Increasingly, the economy needs workers with higher-order and transferable skills.
A need for higher-order skills
Higher-order skills in demand across the workforce call for deeper learning and skills acquisition and need to be supported by new forms of vocational education and training (VET) qualifications.
National training arrangements for the last three decades have been effective in codifying via competencies the requirements of over 80% of Australian occupations. This has been comprehensive and, in some regards, complete. For example, more than 16,000 units of competency operate within the funded VET system in Victoria (Victorian Skills Authority and NCVER (2023), Analysis of Units of Competency).
The one-size competency-based approach and associated regulation across VET struggles to cater for the broader equity and social purposes often called upon through the VET sector. With an increased focus on lifting the education capital of more Australians through foundation learning in literacy, numeracy and basic digital capabilities, nuanced approaches are needed.
The approach to how these competencies are packaged up for delivery in the context of an occupation along with their specification of skill
make them appropriate for some occupations but not for others. At a national level, over half of these national units of competency available for funding are not used. As a result, the National Qualifications Reform processes currently underway are specifically reviewing this issue to reduce duplication and make the VET system easier to understand and navigate for learners, employers and training providers. Employers also call for micro-credentials in response to what they see as skills needs not available in VET.
VET faces new demand pressures, such as higher-level skills for initial vocational education, lifting participation for people in need of foundation and work skills, transferable skills to build workforce mobility, and greater alignment in learning recognition between VET and higher education to smooth credit and progression in learning to build career options. These changes place new requirements on VET qualifications.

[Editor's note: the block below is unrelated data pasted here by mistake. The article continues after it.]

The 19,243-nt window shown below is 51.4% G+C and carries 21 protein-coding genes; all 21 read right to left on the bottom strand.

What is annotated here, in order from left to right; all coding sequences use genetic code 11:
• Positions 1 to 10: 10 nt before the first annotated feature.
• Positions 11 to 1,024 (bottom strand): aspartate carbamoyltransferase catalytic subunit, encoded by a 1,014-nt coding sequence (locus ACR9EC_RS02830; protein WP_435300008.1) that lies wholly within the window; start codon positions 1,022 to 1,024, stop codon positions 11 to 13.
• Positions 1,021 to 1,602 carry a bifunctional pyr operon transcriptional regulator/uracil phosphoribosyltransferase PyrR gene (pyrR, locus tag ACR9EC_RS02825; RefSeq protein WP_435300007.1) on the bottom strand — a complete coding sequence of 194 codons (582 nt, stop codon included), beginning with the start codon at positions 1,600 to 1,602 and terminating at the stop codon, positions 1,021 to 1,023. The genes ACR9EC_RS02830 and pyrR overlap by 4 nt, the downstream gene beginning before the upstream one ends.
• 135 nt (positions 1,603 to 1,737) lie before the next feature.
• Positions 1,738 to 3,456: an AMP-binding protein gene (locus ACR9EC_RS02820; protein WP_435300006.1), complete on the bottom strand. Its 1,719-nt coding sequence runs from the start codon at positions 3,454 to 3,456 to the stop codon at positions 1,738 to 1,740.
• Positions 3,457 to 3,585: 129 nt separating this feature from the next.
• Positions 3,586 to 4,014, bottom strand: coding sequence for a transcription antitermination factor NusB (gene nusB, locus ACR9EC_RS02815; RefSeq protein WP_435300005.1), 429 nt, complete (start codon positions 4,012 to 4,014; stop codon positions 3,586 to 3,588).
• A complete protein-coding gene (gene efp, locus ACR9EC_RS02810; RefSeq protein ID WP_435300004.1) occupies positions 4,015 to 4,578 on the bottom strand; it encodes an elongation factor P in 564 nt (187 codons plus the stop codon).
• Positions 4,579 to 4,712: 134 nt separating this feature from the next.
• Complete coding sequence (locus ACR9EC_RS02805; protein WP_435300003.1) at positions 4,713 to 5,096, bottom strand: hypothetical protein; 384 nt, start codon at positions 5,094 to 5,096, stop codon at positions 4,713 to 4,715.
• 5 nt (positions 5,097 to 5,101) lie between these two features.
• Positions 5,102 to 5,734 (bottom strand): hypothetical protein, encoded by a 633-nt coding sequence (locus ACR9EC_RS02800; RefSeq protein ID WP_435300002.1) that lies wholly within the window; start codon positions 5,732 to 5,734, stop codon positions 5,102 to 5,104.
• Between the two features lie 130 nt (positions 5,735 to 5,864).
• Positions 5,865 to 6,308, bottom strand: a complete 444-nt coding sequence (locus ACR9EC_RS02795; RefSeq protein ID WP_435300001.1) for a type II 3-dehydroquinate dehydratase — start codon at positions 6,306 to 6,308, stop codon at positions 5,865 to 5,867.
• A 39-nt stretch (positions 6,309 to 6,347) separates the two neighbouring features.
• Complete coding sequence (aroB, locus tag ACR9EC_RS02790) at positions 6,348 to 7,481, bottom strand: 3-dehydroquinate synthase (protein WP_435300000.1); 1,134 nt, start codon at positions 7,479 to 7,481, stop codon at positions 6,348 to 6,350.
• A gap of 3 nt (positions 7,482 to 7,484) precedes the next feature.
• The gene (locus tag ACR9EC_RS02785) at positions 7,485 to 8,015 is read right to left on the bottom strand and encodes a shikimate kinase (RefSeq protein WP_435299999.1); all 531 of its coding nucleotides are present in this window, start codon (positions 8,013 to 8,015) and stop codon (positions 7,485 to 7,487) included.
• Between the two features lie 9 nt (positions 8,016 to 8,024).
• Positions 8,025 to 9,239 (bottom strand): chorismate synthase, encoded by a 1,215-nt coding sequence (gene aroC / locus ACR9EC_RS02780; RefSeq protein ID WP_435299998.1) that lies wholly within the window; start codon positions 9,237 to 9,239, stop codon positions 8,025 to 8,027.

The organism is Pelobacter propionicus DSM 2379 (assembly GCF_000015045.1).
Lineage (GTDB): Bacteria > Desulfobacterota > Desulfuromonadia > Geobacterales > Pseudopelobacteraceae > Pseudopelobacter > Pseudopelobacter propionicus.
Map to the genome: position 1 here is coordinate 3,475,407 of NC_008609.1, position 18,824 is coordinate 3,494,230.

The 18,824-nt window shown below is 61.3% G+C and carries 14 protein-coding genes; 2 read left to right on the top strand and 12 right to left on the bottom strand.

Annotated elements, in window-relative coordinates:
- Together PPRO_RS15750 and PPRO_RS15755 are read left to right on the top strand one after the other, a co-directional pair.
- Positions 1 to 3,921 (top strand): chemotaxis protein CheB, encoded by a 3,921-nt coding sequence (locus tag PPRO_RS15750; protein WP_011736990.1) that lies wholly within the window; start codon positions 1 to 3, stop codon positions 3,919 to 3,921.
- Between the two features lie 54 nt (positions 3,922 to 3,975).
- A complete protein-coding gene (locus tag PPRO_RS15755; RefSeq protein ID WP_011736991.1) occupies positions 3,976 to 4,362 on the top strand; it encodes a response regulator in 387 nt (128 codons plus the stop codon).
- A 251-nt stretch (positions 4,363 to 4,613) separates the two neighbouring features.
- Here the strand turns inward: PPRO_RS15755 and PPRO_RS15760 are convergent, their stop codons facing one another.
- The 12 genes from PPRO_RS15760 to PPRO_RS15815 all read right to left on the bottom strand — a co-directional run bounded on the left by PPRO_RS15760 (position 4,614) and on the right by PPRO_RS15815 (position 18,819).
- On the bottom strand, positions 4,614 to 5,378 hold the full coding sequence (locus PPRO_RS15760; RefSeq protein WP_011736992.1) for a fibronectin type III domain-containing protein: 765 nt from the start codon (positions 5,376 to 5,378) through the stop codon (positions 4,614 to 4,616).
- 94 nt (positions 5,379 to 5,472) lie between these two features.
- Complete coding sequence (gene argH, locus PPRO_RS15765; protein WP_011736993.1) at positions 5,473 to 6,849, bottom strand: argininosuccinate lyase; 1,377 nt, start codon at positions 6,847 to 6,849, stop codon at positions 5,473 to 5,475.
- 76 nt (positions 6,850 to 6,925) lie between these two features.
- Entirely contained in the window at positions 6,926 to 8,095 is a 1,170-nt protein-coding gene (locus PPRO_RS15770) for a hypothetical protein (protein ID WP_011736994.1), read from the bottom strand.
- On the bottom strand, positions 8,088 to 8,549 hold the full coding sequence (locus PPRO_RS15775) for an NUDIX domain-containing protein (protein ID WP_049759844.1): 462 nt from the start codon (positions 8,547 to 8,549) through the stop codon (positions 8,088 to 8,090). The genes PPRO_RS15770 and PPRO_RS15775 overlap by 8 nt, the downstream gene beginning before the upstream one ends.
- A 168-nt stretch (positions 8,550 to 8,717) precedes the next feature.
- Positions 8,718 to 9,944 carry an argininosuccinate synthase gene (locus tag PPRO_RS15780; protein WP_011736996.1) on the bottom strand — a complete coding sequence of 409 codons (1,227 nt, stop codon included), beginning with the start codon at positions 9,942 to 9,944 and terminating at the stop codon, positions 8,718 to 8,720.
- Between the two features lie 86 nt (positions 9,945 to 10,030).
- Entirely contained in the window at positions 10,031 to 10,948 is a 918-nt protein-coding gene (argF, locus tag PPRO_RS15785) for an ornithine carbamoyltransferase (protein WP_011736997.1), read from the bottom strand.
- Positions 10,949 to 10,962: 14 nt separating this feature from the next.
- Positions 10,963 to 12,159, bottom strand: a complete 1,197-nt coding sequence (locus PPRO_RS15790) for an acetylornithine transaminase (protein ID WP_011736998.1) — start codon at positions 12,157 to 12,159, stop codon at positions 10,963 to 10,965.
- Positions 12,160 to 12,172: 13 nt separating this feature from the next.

High levels of prescription tied to an occupation stifle flexibility and innovation in supporting the skills needs of employers. Skills framed for the needs of only one industry limits their recognition across others and dampens the movement of workers. This needs to be balanced with the needs of specialisations (entailing deep knowledge) which is a feature of advancing industries.
A greater focus on the transferability of skills will assist in the delivery of local responses to local skills challenges. Stakeholders note that having broader qualifications which deliver transferable skills across sectors will increase engagement of learners and open up more job opportunities in industries. This is particularly critical in regional areas.
Australian skills ministers are exploring new approaches to VET qualifications. The mix of industry-specific, transferable and core (capability) skills is an important design consideration, as are the needs of learners. An industry qualification which defines technical skills narrowly limits the number of providers to deliver the course (due to cost to delivery ratios), as well as candidates and new entrants to the industry. Equally, if the focus on technical skills ignores the learning needs and life circumstances of learners, both employers and learners miss out.
In this context, micro-credentials can be harnessed to complement entry level vocational education, especially for upskilling existing workers.
Through skills ministers’ work on VET qualification redesign, explore options to streamline the number of units of competency and advocate for VET qualifications to better reflect the aspirations of learners, and transferable skills to support wider career options.
Trial new approaches to designing VET qualifications through local accreditation arrangements.